Only a few randomized controlled studies have evaluated omega-3 supplements for children with ADHD. A review by the American Psychiatric Association’s Omega-3 Fatty Acids Subcommittee included two placebo-controlled studies that found DHA supplements alone were ineffective at alleviating symptoms of ADHD, and another three that concluded combining omega-3 and omega-6 supplements might help. But because of the way the studies were designed, it was difficult to determine the specific benefit of omega-3 supplements.
Although other studies have been published since the APA review, none have resolved the question of whether omega-3 or omega-6 supplements might help children with ADHD. Several clinical trials are under way and may provide such answers in the future.
In the meantime, the recommendations of the APA subcommittee are a helpful guide: encourage children with ADHD to consume levels of omega-3 fatty acids recommended as part of a healthy diet. For children, that means consuming up to 12 ounces (two average meals) a week of a variety of fish and shellfish that are low in mercury, such as shrimp, canned light tuna, salmon, and pollack, along with daily plant sources of unsaturated fats.
Deficiencies of particular vitamins or minerals — such as zinc, iron, magnesium, and vitamin B6 — have been documented in children with ADHD. But the results of trials testing whether supplementation with vitamins or minerals alleviates ADHD symptoms have been inconsistent.
Although vitamin or mineral supplements may help children diagnosed with particular deficiencies, there is no evidence that they are helpful for all children with ADHD. Furthermore, megadoses of vitamins, which can be toxic, must be avoided.
What’s a parent to do?
A diet or dietary supplement that eases the symptoms of ADHD would be a boon for anyone living with this disruptive disorder. So far, though, the evidence provides only limited support for restrictive diets, avoiding preservatives or artificial food colorings, consuming more omega-3 fats, or taking specific vitamins or minerals.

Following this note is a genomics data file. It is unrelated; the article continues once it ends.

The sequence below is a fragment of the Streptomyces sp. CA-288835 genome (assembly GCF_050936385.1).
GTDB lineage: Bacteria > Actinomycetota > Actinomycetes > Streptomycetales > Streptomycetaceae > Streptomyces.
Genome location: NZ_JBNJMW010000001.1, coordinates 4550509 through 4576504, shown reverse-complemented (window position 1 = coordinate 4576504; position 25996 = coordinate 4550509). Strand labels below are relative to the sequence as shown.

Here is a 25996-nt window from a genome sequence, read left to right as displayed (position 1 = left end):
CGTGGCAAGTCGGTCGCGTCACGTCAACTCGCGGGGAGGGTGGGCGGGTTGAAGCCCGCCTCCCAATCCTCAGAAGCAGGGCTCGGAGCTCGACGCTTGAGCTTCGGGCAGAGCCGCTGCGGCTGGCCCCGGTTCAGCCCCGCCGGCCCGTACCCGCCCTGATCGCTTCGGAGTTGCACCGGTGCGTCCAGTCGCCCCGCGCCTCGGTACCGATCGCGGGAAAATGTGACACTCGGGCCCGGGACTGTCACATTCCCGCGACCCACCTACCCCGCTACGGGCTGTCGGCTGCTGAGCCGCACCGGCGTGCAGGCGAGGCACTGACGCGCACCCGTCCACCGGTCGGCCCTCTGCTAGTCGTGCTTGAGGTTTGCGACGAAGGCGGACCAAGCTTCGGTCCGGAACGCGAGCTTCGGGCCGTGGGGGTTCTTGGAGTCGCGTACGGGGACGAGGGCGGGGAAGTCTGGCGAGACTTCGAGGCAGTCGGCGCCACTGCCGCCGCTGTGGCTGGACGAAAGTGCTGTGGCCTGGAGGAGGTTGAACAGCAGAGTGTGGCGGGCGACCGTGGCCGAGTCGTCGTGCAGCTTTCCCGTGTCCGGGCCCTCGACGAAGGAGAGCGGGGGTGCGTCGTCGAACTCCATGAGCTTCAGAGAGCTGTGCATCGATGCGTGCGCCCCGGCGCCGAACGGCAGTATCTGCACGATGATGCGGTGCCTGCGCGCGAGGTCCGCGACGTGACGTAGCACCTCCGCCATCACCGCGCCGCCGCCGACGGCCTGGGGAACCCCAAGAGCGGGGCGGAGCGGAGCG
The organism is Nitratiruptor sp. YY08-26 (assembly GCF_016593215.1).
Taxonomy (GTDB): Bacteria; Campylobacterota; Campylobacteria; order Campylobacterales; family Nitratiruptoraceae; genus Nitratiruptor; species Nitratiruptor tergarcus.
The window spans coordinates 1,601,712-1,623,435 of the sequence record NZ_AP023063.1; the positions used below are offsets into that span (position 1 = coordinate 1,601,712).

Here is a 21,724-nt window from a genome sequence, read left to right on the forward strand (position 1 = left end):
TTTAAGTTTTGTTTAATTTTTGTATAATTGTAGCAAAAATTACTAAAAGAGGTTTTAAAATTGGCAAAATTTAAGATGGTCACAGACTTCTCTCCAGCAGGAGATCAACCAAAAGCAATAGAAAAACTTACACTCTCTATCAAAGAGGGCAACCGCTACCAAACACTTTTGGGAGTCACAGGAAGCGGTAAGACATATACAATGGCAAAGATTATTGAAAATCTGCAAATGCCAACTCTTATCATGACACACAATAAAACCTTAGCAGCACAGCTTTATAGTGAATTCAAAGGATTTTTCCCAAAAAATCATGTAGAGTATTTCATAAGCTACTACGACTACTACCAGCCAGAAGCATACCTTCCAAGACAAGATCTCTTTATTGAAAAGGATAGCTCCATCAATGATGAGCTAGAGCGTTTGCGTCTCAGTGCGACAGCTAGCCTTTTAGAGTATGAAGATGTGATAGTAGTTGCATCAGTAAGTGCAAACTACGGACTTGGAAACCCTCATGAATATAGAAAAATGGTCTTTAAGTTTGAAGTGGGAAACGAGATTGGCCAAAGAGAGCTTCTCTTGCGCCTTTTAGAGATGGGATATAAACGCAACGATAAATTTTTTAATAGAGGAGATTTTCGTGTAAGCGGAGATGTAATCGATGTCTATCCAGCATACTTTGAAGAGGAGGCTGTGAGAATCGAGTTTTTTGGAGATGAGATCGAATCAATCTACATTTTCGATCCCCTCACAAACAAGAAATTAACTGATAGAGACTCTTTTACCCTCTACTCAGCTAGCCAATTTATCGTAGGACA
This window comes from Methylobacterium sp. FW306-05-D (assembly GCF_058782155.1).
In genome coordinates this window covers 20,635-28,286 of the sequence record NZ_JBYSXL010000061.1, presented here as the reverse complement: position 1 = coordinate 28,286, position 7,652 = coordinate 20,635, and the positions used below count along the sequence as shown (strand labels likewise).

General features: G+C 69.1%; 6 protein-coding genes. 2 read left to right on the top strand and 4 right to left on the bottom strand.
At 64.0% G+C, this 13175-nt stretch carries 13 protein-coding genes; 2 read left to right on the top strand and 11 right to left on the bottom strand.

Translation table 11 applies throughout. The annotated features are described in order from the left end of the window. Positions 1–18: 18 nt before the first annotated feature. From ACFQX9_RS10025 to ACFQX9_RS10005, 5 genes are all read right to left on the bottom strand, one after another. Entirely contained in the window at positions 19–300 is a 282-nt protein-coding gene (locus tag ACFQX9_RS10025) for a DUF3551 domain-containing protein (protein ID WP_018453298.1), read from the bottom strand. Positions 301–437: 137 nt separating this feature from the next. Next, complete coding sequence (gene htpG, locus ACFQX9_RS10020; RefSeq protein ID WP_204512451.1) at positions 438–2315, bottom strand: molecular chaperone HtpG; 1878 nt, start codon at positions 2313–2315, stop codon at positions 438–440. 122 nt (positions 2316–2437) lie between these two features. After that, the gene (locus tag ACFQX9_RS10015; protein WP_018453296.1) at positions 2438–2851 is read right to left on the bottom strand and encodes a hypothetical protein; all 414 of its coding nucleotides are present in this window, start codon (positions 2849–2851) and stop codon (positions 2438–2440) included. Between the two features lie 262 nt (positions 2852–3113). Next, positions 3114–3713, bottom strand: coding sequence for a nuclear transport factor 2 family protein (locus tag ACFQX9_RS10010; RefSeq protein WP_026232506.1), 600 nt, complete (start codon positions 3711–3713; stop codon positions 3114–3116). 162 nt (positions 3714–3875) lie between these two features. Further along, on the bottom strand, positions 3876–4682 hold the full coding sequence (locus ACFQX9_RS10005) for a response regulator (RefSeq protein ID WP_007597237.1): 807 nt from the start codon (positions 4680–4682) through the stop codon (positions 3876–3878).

For now, the consensus on a sensible approach to nutrition for children with ADHD is the same recommended for all children: eat a diet that emphasizes fruits and vegetables, whole grains, healthful unsaturated fats, and good sources of protein; go easy on unhealthy saturated and trans fats, rapidly digested carbohydrates, and fast food; and balance healthy eating with plenty of physical activity.
A healthful diet may reduce symptoms of ADHD by reducing exposure to artificial colors and additives and improving intake of omega-3 fats and micronutrients. But it certainly will improve overall health and nutrition, and set the stage for a lifetime of good health.
Freeman MP, et al. “Omega-3 Fatty Acids: Evidence Basis for Treatment and Future Research in Psychiatry,” Journal of Clinical Psychiatry (Dec. 2006): Vol. 67, No. 12, pp. 1954–67.
McCann D, et al. “Food Additives and Hyperactive Behaviour in 3-Year-Old and 8/9-Year-Old Children in the Community: A Randomised, Double-Blinded, Placebo-Controlled Trial,” Lancet (Nov. 3, 2007): Vol. 370, No. 9598, pp. 1560–67.
Schab DW, et al. “Do Artificial Food Colors Promote Hyperactivity in Children with Hyperactive Syndromes? A Meta-Analysis of Double-Blind Placebo-Controlled Trials,” Journal of Developmental and Behavioral Pediatrics(Dec. 2004): Vol. 25, No. 6, pp. 423–34.
Weber W, et al. “Complementary and Alternative Medical Therapies for Attention-Deficit/Hyperactivity Disorder and Autism,” Pediatric Clinics of North America (Dec. 2007): Vol. 54, No. 6: pp. 983–1006.
Another perspective on diet and ADHD, from Attention Magazine (published by CHADD):
For more references, please see www.health.harvard.edu/mentalextra.